Red Bull North America, Inc. is making a new push to become the energy boost of choice among golfers. The unit of Austria’s Red Bull GmbH rolled out a new golf sponsorship program in May and is seeking additional ties for next year.

Red Bull’s move comes as it faces increased competition from both new and existing players in the energy drink category (see sidebar).

While the Santa Monica, Calif.-based company posted a 40 percent U.S. sales increase last year, its market share dipped to 43 percent, according to researcher Beverage Marketing Corp. As recently as ’02, Red Bull owned two-thirds of the U.S. energy drink market.

The U.S. market stands at $1.5 billion-plus and is projected to double in size over the next five years, according to BMC.

The new program also highlights the “mainstreaming” of the growing energy drink category, which once focused almost exclusively on being irreverent and cool in order to attract teen and 20-something males.

Golf sponsorship is not entirely new for Red Bull. The new program’s Red Bull Final 5 tournament-within-a-tournament concept has been part of the PGA European Tour’s developmental Challenge Tour since ’03 and was brought to the U.S. last year as part of a sponsorship of the National Intramural-Recreational Sports Assn.’s National Collegiate Golf Championship.

This year, the company is bringing the Final 5–which rewards those with the best score over the final five holes–to pro-am competitions at five PGA Tour stops.

Red Bull plans to introduce several other golf tie-ins starting in the first quarter of ’07, including doubling the Final 5 program’s number of PGA Tour pro-ams, said Ed Kiernan, executive vice president and chief marketing officer with Peter Jacobsen Productions.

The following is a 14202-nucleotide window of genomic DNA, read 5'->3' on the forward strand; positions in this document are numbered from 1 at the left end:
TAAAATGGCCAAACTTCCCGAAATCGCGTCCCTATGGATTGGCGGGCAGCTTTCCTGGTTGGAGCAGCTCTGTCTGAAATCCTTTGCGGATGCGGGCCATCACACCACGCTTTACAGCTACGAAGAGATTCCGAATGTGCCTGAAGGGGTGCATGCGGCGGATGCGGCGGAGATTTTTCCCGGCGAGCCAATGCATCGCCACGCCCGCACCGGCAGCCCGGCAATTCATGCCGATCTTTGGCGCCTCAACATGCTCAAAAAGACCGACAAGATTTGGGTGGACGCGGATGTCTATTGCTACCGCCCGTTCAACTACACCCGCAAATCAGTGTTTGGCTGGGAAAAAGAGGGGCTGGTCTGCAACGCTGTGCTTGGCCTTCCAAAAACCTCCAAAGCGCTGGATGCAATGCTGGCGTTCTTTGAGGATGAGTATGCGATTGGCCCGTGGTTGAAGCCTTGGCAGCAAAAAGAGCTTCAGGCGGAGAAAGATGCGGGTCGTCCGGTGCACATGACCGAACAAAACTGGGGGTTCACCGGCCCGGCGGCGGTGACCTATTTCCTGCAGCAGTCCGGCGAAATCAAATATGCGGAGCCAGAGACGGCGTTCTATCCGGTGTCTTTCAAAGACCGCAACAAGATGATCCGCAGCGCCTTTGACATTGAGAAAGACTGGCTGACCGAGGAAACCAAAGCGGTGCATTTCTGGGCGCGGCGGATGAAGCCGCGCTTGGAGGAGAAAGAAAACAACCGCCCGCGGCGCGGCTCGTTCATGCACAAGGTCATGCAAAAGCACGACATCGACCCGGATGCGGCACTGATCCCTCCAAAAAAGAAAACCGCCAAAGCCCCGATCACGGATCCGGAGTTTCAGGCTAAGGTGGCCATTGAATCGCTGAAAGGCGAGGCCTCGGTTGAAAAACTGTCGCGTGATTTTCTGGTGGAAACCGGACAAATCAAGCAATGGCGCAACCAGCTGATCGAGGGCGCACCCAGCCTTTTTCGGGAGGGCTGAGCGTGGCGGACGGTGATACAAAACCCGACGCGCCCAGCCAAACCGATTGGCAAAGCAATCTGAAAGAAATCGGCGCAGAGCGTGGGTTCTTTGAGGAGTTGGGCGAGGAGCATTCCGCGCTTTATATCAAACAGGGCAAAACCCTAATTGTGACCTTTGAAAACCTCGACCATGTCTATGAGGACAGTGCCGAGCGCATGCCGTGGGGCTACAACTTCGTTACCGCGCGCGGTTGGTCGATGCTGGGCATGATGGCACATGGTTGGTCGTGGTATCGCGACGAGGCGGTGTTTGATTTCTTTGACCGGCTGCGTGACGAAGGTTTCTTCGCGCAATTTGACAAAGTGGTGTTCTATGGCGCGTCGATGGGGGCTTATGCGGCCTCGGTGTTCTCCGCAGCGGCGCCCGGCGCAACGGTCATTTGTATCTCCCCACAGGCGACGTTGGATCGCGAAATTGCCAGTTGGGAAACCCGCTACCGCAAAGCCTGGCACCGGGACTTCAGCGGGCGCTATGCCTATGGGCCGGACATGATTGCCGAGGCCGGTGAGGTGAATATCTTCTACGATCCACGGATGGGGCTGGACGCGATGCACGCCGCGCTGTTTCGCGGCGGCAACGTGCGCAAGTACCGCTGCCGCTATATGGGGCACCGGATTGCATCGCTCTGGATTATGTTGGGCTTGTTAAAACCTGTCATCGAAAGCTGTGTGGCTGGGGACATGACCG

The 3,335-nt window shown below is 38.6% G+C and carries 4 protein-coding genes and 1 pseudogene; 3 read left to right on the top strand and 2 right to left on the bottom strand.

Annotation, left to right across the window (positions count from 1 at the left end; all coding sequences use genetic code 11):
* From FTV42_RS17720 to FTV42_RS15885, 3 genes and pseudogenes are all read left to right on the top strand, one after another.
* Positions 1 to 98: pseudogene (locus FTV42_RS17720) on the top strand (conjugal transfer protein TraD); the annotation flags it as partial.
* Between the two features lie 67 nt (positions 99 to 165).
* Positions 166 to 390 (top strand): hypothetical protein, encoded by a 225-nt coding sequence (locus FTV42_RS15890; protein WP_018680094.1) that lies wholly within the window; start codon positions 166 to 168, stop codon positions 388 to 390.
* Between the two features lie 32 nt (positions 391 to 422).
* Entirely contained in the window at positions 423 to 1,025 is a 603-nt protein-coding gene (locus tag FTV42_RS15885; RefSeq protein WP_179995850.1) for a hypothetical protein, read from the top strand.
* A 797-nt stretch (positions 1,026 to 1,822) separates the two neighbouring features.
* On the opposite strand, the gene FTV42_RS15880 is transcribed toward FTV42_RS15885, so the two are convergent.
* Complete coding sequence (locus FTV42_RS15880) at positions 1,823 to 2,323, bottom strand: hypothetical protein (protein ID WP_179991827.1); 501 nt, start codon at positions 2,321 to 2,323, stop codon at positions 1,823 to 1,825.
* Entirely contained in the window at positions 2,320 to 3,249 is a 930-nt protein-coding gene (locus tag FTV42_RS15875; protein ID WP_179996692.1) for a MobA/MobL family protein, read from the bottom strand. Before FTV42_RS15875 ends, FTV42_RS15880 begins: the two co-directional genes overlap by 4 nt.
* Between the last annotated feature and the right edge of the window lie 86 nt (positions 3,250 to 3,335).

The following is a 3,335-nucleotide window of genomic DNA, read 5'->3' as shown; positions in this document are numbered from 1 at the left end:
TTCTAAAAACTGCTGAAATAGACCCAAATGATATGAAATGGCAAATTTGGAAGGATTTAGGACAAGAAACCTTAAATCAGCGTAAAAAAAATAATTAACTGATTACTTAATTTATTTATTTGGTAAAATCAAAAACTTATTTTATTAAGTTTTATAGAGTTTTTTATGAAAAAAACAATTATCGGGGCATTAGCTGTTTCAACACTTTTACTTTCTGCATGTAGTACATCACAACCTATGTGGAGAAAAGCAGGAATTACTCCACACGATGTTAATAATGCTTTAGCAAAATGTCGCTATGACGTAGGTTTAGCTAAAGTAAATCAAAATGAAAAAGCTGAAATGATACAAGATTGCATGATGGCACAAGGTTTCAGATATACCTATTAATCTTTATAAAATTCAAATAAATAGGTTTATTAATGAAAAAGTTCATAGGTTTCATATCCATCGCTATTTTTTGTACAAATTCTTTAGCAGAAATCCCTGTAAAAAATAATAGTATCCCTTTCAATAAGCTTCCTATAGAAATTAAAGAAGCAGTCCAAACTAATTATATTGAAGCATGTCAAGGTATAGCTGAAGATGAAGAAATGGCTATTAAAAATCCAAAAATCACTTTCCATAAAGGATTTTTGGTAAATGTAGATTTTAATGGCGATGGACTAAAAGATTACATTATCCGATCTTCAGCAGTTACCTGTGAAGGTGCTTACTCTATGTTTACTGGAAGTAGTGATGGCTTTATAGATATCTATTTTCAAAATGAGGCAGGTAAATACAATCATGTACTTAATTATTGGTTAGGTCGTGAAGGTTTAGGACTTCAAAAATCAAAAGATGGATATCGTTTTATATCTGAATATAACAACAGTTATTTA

PJP has been hired by Red Bull to develop and execute its golf marketing initiatives, including vetting sponsorship opportunities.

The brand is seeking golf opportunities that are both traditional and nontraditional, with a focus on the latter, Kiernan said. “The goal is to bring golf and the brand to nontraditional spaces.”

Like its other partnerships, Red Bull is using golf to build visibility, gain new sales channels and play up its product’s ability to improve performance. Final 5 concentrates on the last five holes because that is where golfers tend to make the most mistakes due to physical and mental fatigue.

Red Bull tied the program to pro-ams in part because they provide access to influential amateur golfers who, the company hopes, will talk about their participation and ask their home clubs to stock the energy drink, Kiernan said.

Red Bull also hopes to gain pouring rights at PGA Tour events, Kiernan added. “We are talking to tournament directors about how we can carve out the energy drink category.”

On the endorsement front, PGA Tour pros Peter Jacobsen and Chris DiMarco are among the myriad athletes who have contracts with Red Bull.

The brand does have competition for the golf market: Swing Juice Brands, LLC’s eponymous energy drink was developed for golfers and has sponsored one event each on the PGA Tour, Champions Tour and LPGA circuits this year. The company recently signed a three-year deal with the Int’l Junior Golf Tour and is seeking additional ties, said president Jon Mason.